Fog thickness is mostly set by the altitude of the inversion boundary, a fancy way of saying the top of the fog bank or marine layer. Above this layer, the air mass is much warmer and drier, making a clear distinction between the two.

Visibility in fog depends on how concentrated the condensation is, it can range from just an appearance of haze to complete zero visibility. My first visit to the lighthouse in heavy fog and hearing that foghorn was in zero visibility. We still laugh about how we had to grope our way back to the car in the parking lot, never having really seen anything.

Visibility drops as the fog comes in at Bayside. Photo by Charles H. Lagerbom

 

Even though fog is liquid water, there are gaps between the droplets. This tends to mess with sound. Sound travels fastest and farthest through solid mediums, less so through liquids, and even lesser than that through gases. During thick fog, sounds are distorted due to gaps between these water vapor droplets and the differences in air temperature.

Short-wavelength higher-pitched sounds get reflected and refracted in fog. They are partially, or sometimes completely, canceled — their energy scattered or dissipated. This is known as damping. Distorted sounds in heavy fog add to that creepy weirdness feeling, which make up a big part of the atmosphere with horror movies, haunted lighthouses, and Scooby-Doo mysteries.

On the other hand, lower pitched notes with a low frequency do not lose as much energy to these water droplets. They are less affected by fog and can therefore travel way farther, which explains the evocative low-pitched tone of many foghorns and bell-buoys.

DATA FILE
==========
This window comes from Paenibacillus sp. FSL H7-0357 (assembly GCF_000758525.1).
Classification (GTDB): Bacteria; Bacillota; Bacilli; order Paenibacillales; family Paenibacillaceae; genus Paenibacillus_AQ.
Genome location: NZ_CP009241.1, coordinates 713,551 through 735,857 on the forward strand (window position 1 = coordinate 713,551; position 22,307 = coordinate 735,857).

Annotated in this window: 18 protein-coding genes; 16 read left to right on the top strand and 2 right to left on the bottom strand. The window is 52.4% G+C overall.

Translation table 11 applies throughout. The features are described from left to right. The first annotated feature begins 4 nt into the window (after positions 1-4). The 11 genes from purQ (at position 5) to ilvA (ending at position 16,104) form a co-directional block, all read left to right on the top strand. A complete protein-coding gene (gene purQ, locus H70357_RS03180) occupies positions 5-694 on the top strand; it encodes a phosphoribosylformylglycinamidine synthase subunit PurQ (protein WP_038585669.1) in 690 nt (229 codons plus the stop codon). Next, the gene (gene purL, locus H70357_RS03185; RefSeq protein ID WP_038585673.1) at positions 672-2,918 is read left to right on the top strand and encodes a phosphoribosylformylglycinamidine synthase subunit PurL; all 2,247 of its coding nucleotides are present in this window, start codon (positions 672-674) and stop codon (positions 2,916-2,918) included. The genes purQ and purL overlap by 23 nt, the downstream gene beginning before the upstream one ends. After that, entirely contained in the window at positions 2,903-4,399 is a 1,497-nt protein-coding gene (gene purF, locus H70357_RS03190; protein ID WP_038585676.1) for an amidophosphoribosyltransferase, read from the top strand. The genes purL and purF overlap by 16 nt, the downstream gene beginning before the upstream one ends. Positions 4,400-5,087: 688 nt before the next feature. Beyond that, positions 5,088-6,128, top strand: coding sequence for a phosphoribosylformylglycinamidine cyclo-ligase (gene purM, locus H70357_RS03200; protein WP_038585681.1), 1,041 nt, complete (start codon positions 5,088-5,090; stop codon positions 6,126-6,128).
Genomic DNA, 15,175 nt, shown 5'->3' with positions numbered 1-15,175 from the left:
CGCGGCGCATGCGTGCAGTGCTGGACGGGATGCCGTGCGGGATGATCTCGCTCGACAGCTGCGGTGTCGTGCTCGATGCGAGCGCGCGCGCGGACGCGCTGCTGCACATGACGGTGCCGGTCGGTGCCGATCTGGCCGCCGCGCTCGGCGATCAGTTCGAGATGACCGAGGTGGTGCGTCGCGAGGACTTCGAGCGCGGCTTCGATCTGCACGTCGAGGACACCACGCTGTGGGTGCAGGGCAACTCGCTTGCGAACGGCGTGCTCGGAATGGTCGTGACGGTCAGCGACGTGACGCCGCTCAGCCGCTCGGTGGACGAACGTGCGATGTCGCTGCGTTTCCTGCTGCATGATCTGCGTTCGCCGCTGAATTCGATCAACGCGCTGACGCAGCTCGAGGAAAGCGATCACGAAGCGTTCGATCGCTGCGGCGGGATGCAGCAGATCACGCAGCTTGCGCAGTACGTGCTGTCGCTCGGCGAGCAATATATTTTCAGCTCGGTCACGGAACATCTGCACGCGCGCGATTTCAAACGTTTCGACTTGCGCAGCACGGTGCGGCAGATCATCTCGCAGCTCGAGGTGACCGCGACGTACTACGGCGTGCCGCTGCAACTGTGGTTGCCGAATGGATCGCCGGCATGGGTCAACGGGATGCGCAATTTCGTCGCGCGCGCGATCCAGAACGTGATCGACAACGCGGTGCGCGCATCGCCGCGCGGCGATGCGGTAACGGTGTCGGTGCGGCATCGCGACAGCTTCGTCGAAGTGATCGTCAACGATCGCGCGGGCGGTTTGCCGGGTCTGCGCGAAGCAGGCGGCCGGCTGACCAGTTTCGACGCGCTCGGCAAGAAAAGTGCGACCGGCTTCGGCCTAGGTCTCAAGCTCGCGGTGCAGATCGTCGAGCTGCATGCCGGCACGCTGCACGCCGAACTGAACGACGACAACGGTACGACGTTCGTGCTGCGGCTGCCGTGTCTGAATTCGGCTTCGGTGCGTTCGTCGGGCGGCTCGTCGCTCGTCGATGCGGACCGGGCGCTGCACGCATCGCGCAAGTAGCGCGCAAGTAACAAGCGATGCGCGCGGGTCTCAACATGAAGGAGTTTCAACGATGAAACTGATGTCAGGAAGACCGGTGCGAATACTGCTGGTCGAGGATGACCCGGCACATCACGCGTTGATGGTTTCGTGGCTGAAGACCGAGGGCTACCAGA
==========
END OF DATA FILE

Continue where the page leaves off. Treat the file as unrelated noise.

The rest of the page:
All foghorns use a vibrating column of air to create their audible tone. The Daboll trumpet used vibrating plates, like a car horn. Others used air forced through holes in a rotating cylinder, like a siren.

Before foghorns, early lighthouses used small cannon to signal danger. But this method proved impractical. Whistles and bells were then used. A regular bell striker was developed, much like in a clock. These were implemented throughout the 1800s with the use of a governor. In Maine in 1837, they used a giant triangle with 4-foot-long sides.

The first automated steam-powered foghorn was invented by Robert Foulis, a Scotsman living in Saint John, New Brunswick. On a foggy night, he heard his daughter playing the piano and noticed the lower notes were more audible than the higher ones.

Foulis developed a low-frequency device but could not get the attention of anyone official. Someone else was later given credit for the idea. Eventually Foulis was recognized as the true inventor, but he was never able to secure a patent so never profited from his invention.

Automation of lighthouses throughout Maine and New England became common in the 1960s and 1970s. Most of the older foghorn equipment was removed and replaced with electrically powered diaphragm or compressed air horns. These would automatically activate during heavy fog conditions. The need for lightkeepers and attendants, or even full-time on-site maintenance personnel, proved no longer necessary. It was the end of an era.

But the fogs of Maine continue to come. And the foghorns continue to sound out their doleful tone as the marine layer creeps in and muffles the coast. Sounds are dulled and distorted. Damp and clammy air covers you like a cloak. The sun is blotted out. It is difficult to make out shapes and forms in the smothering dampness.

Some tend to find this comforting and tranquil; for others it is stifling, making their neck hair tingle and stand on end. Goosebumps might even form on an arm from the sudden chill. I really hope that Morton fisherman is not around the corner, right Shaggy?

Charles Lagerbom teaches AP U.S. History at Belfast Area High School and lives in Northport. He is author of “Whaling in Maine” and “Maine to Cape Horn,” available through Historypress.com.